By Courtney Brein, Linda Golodner Food Safety and Nutrition Fellow
Thanksgiving unites families and friends to enjoy each other’s company and focus on that for which they are grateful, but the large holiday dinner can also invite foodborne illness, without the proper precautions. Reduce your family’s risks by following a few simple tips before, during, and after your holiday meal.
Before the Meal
Thawing the Turkey
- If buying a frozen turkey, remember that whole turkeys take approximately 24 hours to thaw in the refrigerator for every four to five pounds of weight (ex: a ten pound bird will require two full days to thaw). Thawing in the refrigerator is the safest option and results in the best finished product. Place the turkey in a shallow pan on a refrigerator shelf, leaving the bird in its original packaging.
- If absolutely necessary, it is possible to thaw your turkey in cold water. Leave the bird in its original packaging and submerge it in a clean sink or pan filled with cold water. The turkey will thaw at a rate of approximately 30 minutes per pound, and the water should be changed every 30 minutes. Immediately cook the turkey as soon as it is thawed. Never leave a turkey on the counter to defrost.
- Purchasing a fresh turkey eliminates the need to thaw; however, fresh turkeys should be purchased no more than one to two days before the meal and should be kept refrigerated until cooking.
Preparing for Cooking and Leftovers
- Make room in your refrigerator for ingredients, and plan your menu – and your guests’ contributions – accordingly. Ideally, ask guests to bring items that do not require refrigeration.
- Have plenty of paper towels or clean cloth towels available for cleaning surfaces, blotting rinsed fruit and vegetables, and drying hands.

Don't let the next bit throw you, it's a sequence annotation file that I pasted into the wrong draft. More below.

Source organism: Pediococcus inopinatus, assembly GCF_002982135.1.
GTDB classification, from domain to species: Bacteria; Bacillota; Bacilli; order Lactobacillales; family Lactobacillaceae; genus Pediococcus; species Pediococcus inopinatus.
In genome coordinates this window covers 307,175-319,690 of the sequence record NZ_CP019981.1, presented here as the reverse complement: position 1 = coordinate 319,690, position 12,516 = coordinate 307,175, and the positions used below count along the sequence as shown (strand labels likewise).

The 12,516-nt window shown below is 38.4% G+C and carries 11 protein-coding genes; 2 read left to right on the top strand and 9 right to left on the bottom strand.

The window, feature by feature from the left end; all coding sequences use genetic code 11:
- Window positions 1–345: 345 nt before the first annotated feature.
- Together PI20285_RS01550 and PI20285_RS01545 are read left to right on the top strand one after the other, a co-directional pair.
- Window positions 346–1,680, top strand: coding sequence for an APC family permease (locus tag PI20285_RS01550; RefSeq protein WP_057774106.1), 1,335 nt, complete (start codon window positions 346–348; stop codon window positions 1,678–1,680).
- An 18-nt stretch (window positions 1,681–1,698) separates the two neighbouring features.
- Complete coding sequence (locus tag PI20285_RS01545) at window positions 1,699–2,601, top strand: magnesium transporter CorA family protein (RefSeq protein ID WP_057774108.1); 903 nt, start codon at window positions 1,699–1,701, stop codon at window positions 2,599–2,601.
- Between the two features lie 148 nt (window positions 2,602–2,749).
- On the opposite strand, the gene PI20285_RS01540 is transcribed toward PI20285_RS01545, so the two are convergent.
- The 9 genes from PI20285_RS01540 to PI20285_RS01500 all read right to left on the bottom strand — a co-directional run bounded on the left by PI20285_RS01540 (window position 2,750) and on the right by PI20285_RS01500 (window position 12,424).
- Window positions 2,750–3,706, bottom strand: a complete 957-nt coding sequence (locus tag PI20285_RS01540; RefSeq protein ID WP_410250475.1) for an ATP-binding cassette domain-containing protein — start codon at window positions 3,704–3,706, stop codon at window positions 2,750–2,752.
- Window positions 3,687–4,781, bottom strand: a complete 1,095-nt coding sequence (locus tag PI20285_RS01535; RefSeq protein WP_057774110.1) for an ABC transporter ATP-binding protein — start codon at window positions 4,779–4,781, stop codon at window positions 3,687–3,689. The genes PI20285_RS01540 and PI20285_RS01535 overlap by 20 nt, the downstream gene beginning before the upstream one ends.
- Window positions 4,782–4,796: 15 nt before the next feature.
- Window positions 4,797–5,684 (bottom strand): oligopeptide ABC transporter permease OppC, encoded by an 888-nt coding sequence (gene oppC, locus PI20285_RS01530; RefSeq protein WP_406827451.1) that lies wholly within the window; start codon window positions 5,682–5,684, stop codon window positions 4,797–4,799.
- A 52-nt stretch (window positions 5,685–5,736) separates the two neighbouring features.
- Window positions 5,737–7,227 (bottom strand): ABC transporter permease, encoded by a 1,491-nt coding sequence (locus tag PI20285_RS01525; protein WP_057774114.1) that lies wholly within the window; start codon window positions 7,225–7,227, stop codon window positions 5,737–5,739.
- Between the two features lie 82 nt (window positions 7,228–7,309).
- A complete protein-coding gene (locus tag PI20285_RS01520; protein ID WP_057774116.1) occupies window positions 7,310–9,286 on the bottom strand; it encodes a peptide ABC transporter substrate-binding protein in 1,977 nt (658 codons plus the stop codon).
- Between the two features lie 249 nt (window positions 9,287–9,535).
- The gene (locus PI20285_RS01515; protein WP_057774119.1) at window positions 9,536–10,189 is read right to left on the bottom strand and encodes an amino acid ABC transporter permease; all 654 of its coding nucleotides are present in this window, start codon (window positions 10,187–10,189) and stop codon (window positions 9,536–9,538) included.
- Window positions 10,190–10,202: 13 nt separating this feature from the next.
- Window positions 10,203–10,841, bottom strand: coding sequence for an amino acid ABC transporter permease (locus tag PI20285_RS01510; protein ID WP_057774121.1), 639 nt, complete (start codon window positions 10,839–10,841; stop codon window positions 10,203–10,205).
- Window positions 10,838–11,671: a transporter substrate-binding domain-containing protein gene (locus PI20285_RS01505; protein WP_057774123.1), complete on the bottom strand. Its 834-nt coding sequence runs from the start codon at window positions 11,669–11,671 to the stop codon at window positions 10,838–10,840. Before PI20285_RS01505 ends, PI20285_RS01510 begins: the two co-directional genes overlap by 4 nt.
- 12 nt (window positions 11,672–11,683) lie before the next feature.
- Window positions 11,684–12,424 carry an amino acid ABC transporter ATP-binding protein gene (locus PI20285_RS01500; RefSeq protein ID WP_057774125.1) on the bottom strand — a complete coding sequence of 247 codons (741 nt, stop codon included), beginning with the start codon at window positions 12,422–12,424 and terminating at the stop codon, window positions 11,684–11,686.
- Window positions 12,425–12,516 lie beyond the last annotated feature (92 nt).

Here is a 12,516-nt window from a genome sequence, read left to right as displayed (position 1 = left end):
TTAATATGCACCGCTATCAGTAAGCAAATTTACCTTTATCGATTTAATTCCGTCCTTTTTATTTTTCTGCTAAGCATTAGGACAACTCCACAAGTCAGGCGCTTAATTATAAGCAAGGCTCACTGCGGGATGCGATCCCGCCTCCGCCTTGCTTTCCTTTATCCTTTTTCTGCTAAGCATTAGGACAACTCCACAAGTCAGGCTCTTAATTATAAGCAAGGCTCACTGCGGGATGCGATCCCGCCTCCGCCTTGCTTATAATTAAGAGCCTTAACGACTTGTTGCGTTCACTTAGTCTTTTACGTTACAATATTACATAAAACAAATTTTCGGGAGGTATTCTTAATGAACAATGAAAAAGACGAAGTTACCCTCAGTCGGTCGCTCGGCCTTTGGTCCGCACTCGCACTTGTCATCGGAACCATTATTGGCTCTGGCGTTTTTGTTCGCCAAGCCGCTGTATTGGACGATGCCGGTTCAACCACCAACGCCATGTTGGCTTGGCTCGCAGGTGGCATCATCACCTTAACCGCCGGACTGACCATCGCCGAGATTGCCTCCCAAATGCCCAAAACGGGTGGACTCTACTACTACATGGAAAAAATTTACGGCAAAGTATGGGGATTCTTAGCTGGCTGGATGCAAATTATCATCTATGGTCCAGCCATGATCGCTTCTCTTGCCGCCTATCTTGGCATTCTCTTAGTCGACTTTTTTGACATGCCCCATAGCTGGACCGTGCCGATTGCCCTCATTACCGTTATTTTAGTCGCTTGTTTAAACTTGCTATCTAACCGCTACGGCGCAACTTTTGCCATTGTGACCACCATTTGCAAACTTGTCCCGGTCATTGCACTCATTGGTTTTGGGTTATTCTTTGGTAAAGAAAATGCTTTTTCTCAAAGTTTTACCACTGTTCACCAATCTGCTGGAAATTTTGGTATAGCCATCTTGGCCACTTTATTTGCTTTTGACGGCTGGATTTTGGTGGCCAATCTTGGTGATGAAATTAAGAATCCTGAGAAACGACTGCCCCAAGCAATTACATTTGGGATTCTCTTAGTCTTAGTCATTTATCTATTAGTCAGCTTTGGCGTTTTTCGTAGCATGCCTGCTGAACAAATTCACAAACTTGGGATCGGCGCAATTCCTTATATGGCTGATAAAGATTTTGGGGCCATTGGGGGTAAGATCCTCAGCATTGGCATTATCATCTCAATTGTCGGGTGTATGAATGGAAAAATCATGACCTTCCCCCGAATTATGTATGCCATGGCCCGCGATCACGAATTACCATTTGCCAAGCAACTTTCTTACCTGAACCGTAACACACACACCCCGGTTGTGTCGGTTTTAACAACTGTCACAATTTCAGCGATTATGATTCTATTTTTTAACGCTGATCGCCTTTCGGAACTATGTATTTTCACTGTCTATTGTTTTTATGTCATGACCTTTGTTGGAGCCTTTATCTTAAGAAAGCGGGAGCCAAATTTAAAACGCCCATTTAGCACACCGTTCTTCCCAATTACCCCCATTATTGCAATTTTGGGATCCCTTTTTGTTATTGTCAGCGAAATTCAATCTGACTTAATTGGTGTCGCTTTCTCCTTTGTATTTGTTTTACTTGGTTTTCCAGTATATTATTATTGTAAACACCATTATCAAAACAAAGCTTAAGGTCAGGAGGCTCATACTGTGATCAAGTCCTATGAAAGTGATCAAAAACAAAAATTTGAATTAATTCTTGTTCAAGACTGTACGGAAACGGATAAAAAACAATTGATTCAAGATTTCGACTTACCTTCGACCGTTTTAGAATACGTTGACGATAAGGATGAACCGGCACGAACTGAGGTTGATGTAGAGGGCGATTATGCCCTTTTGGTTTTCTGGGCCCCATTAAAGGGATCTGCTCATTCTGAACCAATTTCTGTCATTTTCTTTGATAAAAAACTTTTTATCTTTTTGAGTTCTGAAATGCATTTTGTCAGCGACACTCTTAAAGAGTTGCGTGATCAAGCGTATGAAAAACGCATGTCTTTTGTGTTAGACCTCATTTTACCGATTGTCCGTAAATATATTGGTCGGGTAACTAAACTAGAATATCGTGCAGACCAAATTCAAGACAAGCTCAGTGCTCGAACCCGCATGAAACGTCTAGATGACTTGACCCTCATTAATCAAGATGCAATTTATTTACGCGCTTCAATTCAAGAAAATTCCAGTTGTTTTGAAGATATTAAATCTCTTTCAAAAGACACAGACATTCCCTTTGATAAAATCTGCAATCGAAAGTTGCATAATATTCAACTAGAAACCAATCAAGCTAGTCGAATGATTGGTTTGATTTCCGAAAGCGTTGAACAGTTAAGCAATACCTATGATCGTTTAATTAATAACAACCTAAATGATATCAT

- Have plenty of storage containers with lids on hand for safely saving leftovers.
- Always wash hands with soap and warm water for 20 seconds, both before and after handling food items, particularly raw ones.
- Wash fruits and vegetables thoroughly, paying particular attention to those that will not be cooked.
- Keep raw poultry, meat, and eggs away from other foods to avoid cross-contamination.
- Clean all surfaces that come in contact with raw meat or poultry – such as cutting boards, utensils, dishes, and countertops – with hot, soapy water or a bleach solution.
- If marinating raw meat or poultry, discard any unused marinade.
- Use a meat thermometer to determine when your turkey or other items have been cooked to a safe temperature. Whole birds and chicken breasts should be cooked to 165˚F, egg dishes and pork to 160˚F, and steaks and roasts to 145˚F. When checking the internal temperature of a turkey, insert the meat thermometer into the thickest part of the thigh, avoiding the bone. Also check the temperatures in the thickest part of the breast, as well as in the innermost part of the thigh and wing, ensuring that all areas have reached a minimum of 165˚F. Approximate cooking times for stuffed and unstuffed birds of various sizes are available at www.holidayfoodsafety.org
During the Meal
- Keep hot foods hot and cold foods cold – dishes should remain in the oven or refrigerator until your guests sit down to dinner.
- Hot foods should be at least 140˚F and cold foods 40˚F or cooler.
- Time your dinner and dessert appropriately so that leftovers sit out for as short a time as possible – in as little as two hours, foods left at room temperature can grow harmful bacteria.
After the Meal
- Leftovers should be refrigerated as quickly as possible. Anything not refrigerated within two hours should be thrown away.
- Hot foods should be stored in shallow containers with lids. It is fine to put items in the refrigerator while they are still warm.
- Remove stuffing from the bird and carve any extra meat from the bones before storing leftover turkey.
- Never put leftover condiments, such as ketchup or pickles, back into their original containers.
- Leftovers stored in the fridge should be consumed within three to four days. Cooked turkey can be stored in the freezer for three to four months. When reheating leftovers, ensure that foods reach 165˚F throughout.